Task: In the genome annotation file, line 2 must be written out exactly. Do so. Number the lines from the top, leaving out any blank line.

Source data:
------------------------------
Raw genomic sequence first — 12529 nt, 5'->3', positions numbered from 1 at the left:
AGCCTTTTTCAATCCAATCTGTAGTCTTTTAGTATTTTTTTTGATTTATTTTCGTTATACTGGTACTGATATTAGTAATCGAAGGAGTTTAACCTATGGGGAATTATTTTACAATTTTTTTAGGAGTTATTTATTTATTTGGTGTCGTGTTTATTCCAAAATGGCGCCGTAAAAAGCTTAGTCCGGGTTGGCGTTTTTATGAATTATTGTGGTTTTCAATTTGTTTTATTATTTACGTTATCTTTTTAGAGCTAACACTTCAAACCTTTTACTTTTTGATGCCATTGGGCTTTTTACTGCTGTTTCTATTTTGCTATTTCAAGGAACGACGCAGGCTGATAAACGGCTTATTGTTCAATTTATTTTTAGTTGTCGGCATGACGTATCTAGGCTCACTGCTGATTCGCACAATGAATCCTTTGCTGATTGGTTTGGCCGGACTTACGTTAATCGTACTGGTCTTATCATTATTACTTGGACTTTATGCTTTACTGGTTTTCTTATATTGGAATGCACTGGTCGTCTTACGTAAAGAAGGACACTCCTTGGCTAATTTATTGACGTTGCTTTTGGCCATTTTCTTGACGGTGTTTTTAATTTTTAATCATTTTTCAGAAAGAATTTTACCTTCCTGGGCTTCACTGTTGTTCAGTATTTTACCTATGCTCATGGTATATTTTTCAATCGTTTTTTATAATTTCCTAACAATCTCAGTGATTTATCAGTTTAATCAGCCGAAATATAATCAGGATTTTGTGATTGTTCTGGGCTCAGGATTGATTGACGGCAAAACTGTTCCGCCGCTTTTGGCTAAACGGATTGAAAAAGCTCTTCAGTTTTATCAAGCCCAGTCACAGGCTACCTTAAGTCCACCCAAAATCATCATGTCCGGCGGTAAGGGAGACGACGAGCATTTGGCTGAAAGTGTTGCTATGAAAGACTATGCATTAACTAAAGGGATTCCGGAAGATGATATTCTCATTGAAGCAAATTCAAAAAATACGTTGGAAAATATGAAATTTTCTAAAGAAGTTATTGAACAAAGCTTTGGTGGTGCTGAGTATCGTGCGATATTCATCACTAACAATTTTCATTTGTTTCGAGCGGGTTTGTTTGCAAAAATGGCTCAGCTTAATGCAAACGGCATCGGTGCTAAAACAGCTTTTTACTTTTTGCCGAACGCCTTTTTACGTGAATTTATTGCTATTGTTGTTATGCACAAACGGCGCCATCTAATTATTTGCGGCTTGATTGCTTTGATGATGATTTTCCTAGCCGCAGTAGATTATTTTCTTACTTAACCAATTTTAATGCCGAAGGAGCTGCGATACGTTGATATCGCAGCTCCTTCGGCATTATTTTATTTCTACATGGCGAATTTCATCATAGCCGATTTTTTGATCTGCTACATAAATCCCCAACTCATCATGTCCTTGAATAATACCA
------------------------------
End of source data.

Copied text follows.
AGCCTTTTTCAATCCAATCTGTAGTCTTTTAGTATTTTTTTTGATTTATTTTCGTTATACTGGTACTGATATTAGTAATCGAAGGAGTTTAACCTATGGGGAATTATTTTACAATTTTTTTAGGAGTTATTTATTTATTTGGTGTCGTGTTTATTCCAAAATGGCGCCGTAAAAAGCTTAGTCCGGGTTGGCGTTTTTATGAATTATTGTGGTTTTCAATTTGTTTTATTATTTACGTTATCTTTTTAGAGCTAACACTTCAAACCTTTTACTTTTTGATGCCATTGGGCTTTTTACTGCTGTTTCTATTTTGCTATTTCAAGGAACGACGCAGGCTGATAAACGGCTTATTGTTCAATTTATTTTTAGTTGTCGGCATGACGTATCTAGGCTCACTGCTGATTCGCACAATGAATCCTTTGCTGATTGGTTTGGCCGGACTTACGTTAATCGTACTGGTCTTATCATTATTACTTGGACTTTATGCTTTACTGGTTTTCTTATATTGGAATGCACTGGTCGTCTTACGTAAAGAAGGACACTCCTTGGCTAATTTATTGACGTTGCTTTTGGCCATTTTCTTGACGGTGTTTTTAATTTTTAATCATTTTTCAGAAAGAATTTTACCTTCCTGGGCTTCACTGTTGTTCAGTATTTTACCTATGCTCATGGTATATTTTTCAATCGTTTTTTATAATTTCCTAACAATCTCAGTGATTTATCAGTTTAATCAGCCGAAATATAATCAGGATTTTGTGATTGTTCTGGGCTCAGGATTGATTGACGGCAAAACTGTTCCGCCGCTTTTGGCTAAACGGATTGAAAAAGCTCTTCAGTTTTATCAAGCCCAGTCACAGGCTACCTTAAGTCCACCCAAAATCATCATGTCCGGCGGTAAGGGAGACGACGAGCATTTGGCTGAAAGTGTTGCTATGAAAGACTATGCATTAACTAAAGGGATTCCGGAAGATGATATTCTCATTGAAGCAAATTCAAAAAATACGTTGGAAAATATGAAATTTTCTAAAGAAGTTATTGAACAAAGCTTTGGTGGTGCTGAGTATCGTGCGATATTCATCACTAACAATTTTCATTTGTTTCGAGCGGGTTTGTTTGCAAAAATGGCTCAGCTTAATGCAAACGGCATCGGTGCTAAAACAGCTTTTTACTTTTTGCCGAACGCCTTTTTACGTGAATTTATTGCTATTGTTGTTATGCACAAACGGCGCCATCTAATTATTTGCGGCTTGATTGCTTTGATGATGATTTTCCTAGCCGCAGTAGATTATTTTCTTACTTAACCAATTTTAATGCCGAAGGAGCTGCGATACGTTGATATCGCAGCTCCTTCGGCATTATTTTATTTCTACATGGCGAATTTCATCATAGCCGATTTTTTGATCTGCTACATAAATCCCCAACTCATCATGTCCTTGAATAATACCA